By jove, I’ve got some clever readers out there. Either that or I gave too many clues. Yes, the engine I showed yesterday was a torpedo engine of the type used in WWII and afterwards. What an amazing piece of kit, ten times the horsepower of yer average modern narrowboat engine, burning hardly any air, and fitting neatly inside a twenty one inch tube. Of course it only had a running life of a minute or two, so I don’t suppose they were built to last. The torpedos were fired out of the tubes using compressed air, how and when the propulsion motors were started I have no idea.
Its a Brotherhood Burner Cycle engine, built by the old firm Peter Brotherhood still going today in Peterborough. I went there myself a few years back, but never realised they had made an engine like this. Nowadays they are still making innovative engineering products for more peaceful purposes like wind turbine stuff and combined heat and power plants.
I think this is a picture of the same torpedo engine with the prop shaft
Air pressurized to about 840 lbs./in2 (59 kg/cm2) was heated to about 1,800ºF (1,000ºC) by burning a small amount of atomized kerosene-type fuel. This hot air/gas mixture was then fed into the engine via poppet valves and more fuel was injected into each cylinder a little before TDC (Top Dead Center). The spontaneous ignition of this mixture powered the engine.
Looking at the foot of the page that the link above refers to, I see that 4 out of every 5 torpedos fired by submarines missed their targets!
I saw it when I went last week to the Royal Naval Submarine Museum in Gosport. A fascinating place. You get a guided tour of the 1947 sub HMS Alliance and you can’t help drawing comparisons with life aboard a narrow boat. In some respects a similar sort of space except that it is actually bursting with pipes, cables, handwheels, and of course the big main propulsion engines which strangely have a smaller horsepower than the torpedo engines. Its the old torque / engine speed thing. The same reason why a big heavy old working boat with 18hp engines leaves us in the dust with our 40 hp engine when we come out of a lock.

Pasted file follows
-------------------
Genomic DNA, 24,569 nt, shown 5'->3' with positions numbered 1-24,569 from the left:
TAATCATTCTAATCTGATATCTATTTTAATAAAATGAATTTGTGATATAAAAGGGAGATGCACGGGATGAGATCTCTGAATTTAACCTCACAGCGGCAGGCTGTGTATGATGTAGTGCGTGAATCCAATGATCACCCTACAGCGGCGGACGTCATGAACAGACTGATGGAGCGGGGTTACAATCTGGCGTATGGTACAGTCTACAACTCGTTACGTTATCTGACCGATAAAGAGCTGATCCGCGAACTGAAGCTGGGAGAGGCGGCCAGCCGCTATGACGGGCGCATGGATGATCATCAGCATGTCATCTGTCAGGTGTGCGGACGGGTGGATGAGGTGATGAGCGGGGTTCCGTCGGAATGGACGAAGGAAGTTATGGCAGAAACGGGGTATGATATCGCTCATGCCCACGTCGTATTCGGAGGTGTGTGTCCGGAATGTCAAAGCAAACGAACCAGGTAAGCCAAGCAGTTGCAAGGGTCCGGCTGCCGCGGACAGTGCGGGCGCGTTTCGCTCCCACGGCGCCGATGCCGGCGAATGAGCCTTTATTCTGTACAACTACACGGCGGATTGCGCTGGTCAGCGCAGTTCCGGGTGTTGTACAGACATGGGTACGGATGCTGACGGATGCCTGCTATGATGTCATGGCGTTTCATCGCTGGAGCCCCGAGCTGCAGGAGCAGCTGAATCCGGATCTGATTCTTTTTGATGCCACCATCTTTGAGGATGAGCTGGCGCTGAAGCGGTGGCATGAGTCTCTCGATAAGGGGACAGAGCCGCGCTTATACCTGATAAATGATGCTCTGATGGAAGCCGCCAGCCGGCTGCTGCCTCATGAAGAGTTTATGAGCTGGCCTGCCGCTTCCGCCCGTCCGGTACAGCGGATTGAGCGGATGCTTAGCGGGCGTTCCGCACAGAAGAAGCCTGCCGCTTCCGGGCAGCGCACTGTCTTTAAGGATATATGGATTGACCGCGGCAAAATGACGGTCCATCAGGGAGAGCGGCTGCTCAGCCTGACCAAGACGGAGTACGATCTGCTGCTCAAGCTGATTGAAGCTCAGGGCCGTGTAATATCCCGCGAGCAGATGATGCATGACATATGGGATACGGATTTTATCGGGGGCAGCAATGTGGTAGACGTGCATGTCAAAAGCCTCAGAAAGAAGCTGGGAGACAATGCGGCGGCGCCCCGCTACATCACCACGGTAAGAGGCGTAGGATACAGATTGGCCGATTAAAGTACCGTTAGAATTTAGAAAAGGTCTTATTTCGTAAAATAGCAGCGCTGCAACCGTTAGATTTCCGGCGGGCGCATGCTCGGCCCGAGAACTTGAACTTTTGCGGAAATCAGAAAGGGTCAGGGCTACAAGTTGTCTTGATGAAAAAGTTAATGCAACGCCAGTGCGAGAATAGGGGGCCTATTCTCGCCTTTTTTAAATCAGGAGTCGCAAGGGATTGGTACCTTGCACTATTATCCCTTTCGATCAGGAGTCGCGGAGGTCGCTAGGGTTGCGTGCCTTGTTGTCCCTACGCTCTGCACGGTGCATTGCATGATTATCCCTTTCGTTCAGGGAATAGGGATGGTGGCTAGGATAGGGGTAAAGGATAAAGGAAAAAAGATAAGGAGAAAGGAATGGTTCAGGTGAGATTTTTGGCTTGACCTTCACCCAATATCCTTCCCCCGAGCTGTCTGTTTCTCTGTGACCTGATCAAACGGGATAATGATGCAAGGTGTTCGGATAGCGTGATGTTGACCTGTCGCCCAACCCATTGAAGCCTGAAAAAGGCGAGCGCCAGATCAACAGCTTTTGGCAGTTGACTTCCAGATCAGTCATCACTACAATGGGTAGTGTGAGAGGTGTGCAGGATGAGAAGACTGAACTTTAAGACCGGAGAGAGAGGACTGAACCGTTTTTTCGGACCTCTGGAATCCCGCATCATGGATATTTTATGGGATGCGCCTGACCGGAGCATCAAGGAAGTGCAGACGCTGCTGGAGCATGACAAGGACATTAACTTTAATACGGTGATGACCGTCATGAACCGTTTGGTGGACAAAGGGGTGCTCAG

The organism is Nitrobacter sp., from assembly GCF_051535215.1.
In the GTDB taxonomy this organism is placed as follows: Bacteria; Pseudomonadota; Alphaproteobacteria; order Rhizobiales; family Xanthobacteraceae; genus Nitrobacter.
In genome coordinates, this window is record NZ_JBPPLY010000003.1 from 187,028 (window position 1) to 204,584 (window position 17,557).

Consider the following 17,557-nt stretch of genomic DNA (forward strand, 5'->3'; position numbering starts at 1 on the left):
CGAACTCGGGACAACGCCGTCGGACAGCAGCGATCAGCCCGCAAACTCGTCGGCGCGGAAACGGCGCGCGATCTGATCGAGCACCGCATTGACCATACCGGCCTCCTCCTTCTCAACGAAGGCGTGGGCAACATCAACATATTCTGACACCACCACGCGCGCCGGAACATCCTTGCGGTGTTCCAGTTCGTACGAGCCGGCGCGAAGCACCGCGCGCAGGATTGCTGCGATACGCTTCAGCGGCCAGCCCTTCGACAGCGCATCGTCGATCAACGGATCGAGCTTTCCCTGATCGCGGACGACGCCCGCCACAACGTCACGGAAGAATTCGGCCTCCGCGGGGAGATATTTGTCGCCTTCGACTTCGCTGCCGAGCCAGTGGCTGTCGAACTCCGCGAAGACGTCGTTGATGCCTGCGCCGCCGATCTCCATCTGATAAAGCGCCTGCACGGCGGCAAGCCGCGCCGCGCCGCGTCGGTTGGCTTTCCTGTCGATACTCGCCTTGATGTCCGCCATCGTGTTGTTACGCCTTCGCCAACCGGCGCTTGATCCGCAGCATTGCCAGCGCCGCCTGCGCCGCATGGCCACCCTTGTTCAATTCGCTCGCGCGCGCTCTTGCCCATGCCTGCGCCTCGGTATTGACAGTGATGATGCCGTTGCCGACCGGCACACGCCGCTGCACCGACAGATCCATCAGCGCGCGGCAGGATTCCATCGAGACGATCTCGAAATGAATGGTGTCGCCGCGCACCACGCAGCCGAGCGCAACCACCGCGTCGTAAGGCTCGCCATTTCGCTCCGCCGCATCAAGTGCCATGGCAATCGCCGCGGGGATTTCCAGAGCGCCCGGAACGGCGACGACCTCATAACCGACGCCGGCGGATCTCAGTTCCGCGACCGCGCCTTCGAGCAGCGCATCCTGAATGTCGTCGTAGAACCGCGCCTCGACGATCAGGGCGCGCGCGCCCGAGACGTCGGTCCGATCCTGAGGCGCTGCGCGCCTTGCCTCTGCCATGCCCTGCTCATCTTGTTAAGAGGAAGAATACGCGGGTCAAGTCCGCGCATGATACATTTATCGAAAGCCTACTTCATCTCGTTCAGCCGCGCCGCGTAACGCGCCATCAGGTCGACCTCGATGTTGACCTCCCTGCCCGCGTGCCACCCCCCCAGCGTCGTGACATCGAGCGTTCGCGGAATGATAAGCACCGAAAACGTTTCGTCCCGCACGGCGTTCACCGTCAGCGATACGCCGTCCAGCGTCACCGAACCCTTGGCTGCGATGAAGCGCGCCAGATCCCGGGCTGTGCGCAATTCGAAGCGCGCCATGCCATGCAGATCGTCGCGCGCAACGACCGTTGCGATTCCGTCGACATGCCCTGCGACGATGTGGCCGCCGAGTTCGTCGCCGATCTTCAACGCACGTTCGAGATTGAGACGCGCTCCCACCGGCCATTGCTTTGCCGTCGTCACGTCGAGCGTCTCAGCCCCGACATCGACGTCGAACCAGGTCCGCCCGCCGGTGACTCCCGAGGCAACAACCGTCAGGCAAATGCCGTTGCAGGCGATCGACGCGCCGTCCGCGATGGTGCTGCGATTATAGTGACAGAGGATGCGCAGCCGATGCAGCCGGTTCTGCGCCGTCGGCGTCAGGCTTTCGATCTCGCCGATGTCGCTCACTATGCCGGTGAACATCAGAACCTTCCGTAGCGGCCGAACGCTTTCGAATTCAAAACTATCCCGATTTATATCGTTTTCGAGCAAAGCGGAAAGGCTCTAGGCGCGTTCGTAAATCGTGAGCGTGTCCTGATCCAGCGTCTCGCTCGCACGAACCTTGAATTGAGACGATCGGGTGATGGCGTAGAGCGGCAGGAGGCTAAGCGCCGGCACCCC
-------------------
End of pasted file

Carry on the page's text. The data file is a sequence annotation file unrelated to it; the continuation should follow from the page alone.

How do you fancy sorting out a wiring or plumbing problem amongst this lot?
ship boat had crew of sixty plus submariners. I imagine there was little privacy! The galley, which was operated by two cooks was a good bit smaller (really) than the galley on most narrowboats yet reputedly the grub they dished up was pretty good. Apparently the men never bathed on board, water was too short. Everybody smelled the same I suppose so they might not notice!
As you know, no talk of boats can exclude reference to toilets and batteries, so here goes. The loos were not unlike the pumpout loos on many narrowboats except that to operate them you had to open and close various valves in the right order to get suction pressures right. Supposedly, failing to do this correctly was the origin of the term “getting your own back”. Enough said.
There was of course a huge bank of wet cell batteries under the floor. These were charged by the main engines when the boat was at the surface (or just under, using a snorkel to breathe the engine), and then the batteries would drive the boat’s electric propulsion motors when they went deep and quiet.
Elsewhere in the museum we looked into a “miniature submarine”, more narrowboat size I suppose. There were used for sneak attacks or reconnaissance missions in harbours and the like, and were not for living on for any length of time. There we saw an old friend- a Gardner engine
reportedly the same model they used to use in London buses but it wouldn’t surprise me to see one in a narrowboat somewhere.
All in all a brilliant museum, and yet another reason to visit dear old Pompey.
And that reminds me. On Thursday at the Leopold tavern in Albert Road, Southsea I had what might well be the best pint of beer I have ever had in my life (and I have drunk one or two in my time). Dark Star American Pale Ale, completely and absolutely stunningly delicious. The Leopold does look after its beer very well. So there’s another reason to visit Pompey.